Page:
Dolan Morgan Launches That’s When the Knives Come Down with B.C. Edwards and Chelsea Hodson

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Thursday, September 4th, 2014 | 3,067 views

Dolan Morgan launched his debut collection of short stories That’s When the Knives Come Down at WORD bookstore in Greenpoint, Brooklyn. Joining him were B.C. Edwards and Chelsea Hodson. He gave out plastic knives to the crowd–a nod to the title of the collection–and brought with him vodka infused with the pages of his novel.

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A Poet on Bombing Or Pretending to be a Comic

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Wednesday, September 3rd, 2014 | 2,668 views

People aren’t often taught how to deal with failure. Even watching interviews with famous people chat about missteps doesn’t seem to hit home because we never saw that part. Their disappointments seem cute as opposed to career questioning. For writers, failure is most evident on stage. Unlike piles of rejection slips one can stuff in a draw, light on fire, or scrapbook, in front of a crowd, a person has to respond. They must get comfortable with silence or deal with too much noise. This too is true of comedians and is why I sometimes pretend I’m a standup comic rather than a poet. Although maybe it’s because comics are the more socially acceptable of the low-paid artists. If you tell someone you’re a poet, they look confused; say you’re a comic, they fervently discuss Louis CK. Of course, a poet bombing looks rather different than a comic, but that image is fun to examine, and it still explores ideas of failure and heckling that are necessary for any artist.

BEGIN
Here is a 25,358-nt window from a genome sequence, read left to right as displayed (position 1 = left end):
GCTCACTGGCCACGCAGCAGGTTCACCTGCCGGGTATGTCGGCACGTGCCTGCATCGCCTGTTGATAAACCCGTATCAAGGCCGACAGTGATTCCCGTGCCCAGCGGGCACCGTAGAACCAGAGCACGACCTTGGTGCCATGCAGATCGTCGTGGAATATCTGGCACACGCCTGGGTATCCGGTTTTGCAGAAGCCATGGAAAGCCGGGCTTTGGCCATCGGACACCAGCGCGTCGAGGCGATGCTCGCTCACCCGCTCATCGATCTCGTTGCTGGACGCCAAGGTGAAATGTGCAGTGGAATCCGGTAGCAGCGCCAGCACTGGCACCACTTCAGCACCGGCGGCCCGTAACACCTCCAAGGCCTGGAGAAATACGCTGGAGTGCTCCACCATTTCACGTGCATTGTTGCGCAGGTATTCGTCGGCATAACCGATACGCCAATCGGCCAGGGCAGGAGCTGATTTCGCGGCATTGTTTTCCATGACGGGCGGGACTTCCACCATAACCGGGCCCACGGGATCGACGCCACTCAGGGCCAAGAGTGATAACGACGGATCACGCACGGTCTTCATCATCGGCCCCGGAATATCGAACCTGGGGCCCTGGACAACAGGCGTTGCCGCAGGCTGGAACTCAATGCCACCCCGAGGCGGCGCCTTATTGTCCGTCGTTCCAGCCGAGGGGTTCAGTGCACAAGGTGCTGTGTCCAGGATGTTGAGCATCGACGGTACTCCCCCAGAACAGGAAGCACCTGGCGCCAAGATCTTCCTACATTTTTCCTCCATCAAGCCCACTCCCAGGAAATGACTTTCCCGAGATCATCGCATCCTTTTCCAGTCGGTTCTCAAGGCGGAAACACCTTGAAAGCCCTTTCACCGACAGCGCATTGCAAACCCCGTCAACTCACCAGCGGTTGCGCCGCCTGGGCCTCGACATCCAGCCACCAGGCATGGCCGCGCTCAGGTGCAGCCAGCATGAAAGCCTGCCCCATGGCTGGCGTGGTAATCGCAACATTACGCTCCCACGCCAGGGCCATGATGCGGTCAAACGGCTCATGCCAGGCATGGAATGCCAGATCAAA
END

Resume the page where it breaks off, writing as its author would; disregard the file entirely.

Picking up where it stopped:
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Justin Taylor and Jess Row Talk About Place

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Thursday, August 28th, 2014 | 3,721 views

Justin Taylor and Jess Row talk about place in writing at Housing Works Bookstore in Manhattan, New York